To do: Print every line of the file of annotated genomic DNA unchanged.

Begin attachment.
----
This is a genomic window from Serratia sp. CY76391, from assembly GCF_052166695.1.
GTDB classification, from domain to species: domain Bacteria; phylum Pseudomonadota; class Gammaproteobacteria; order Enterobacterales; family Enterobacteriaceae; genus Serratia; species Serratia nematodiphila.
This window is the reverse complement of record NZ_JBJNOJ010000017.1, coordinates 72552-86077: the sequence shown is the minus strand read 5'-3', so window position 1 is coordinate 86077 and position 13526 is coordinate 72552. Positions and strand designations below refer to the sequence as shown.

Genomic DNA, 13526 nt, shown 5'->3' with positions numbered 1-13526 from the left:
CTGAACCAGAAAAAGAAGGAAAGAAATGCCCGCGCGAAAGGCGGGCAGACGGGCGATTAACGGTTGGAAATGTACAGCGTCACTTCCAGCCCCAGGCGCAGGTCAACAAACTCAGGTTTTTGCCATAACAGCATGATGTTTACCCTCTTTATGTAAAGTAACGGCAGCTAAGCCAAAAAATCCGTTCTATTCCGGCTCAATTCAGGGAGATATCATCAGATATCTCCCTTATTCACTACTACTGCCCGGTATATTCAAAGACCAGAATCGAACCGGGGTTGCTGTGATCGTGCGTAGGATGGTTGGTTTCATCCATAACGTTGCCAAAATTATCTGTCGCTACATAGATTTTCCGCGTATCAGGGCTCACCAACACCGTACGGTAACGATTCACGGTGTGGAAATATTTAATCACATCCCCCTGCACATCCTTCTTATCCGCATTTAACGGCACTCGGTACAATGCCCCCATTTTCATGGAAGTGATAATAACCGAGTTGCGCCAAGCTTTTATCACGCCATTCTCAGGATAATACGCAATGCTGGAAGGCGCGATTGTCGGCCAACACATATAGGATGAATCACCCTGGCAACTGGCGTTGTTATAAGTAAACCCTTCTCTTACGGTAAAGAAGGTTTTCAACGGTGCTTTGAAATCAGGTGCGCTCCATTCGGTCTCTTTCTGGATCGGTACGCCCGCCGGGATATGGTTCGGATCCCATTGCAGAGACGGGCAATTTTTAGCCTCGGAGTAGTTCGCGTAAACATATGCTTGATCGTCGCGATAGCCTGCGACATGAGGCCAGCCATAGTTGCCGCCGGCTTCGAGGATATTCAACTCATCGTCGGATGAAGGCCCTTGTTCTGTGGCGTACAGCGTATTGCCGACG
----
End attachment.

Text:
This is a genomic window from Serratia sp. CY76391, from assembly GCF_052166695.1.
GTDB classification, from domain to species: domain Bacteria; phylum Pseudomonadota; class Gammaproteobacteria; order Enterobacterales; family Enterobacteriaceae; genus Serratia; species Serratia nematodiphila.
This window is the reverse complement of record NZ_JBJNOJ010000017.1, coordinates 72552-86077: the sequence shown is the minus strand read 5'-3', so window position 1 is coordinate 86077 and position 13526 is coordinate 72552. Positions and strand designations below refer to the sequence as shown.

Genomic DNA, 13526 nt, shown 5'->3' with positions numbered 1-13526 from the left:
CTGAACCAGAAAAAGAAGGAAAGAAATGCCCGCGCGAAAGGCGGGCAGACGGGCGATTAACGGTTGGAAATGTACAGCGTCACTTCCAGCCCCAGGCGCAGGTCAACAAACTCAGGTTTTTGCCATAACAGCATGATGTTTACCCTCTTTATGTAAAGTAACGGCAGCTAAGCCAAAAAATCCGTTCTATTCCGGCTCAATTCAGGGAGATATCATCAGATATCTCCCTTATTCACTACTACTGCCCGGTATATTCAAAGACCAGAATCGAACCGGGGTTGCTGTGATCGTGCGTAGGATGGTTGGTTTCATCCATAACGTTGCCAAAATTATCTGTCGCTACATAGATTTTCCGCGTATCAGGGCTCACCAACACCGTACGGTAACGATTCACGGTGTGGAAATATTTAATCACATCCCCCTGCACATCCTTCTTATCCGCATTTAACGGCACTCGGTACAATGCCCCCATTTTCATGGAAGTGATAATAACCGAGTTGCGCCAAGCTTTTATCACGCCATTCTCAGGATAATACGCAATGCTGGAAGGCGCGATTGTCGGCCAACACATATAGGATGAATCACCCTGGCAACTGGCGTTGTTATAAGTAAACCCTTCTCTTACGGTAAAGAAGGTTTTCAACGGTGCTTTGAAATCAGGTGCGCTCCATTCGGTCTCTTTCTGGATCGGTACGCCCGCCGGGATATGGTTCGGATCCCATTGCAGAGACGGGCAATTTTTAGCCTCGGAGTAGTTCGCGTAAACATATGCTTGATCGTCGCGATAGCCTGCGACATGAGGCCAGCCATAGTTGCCGCCGGCTTCGAGGATATTCAACTCATCGTCGGATGAAGGCCCTTGTTCTGTGGCGTACAGCGTATTGCCGACG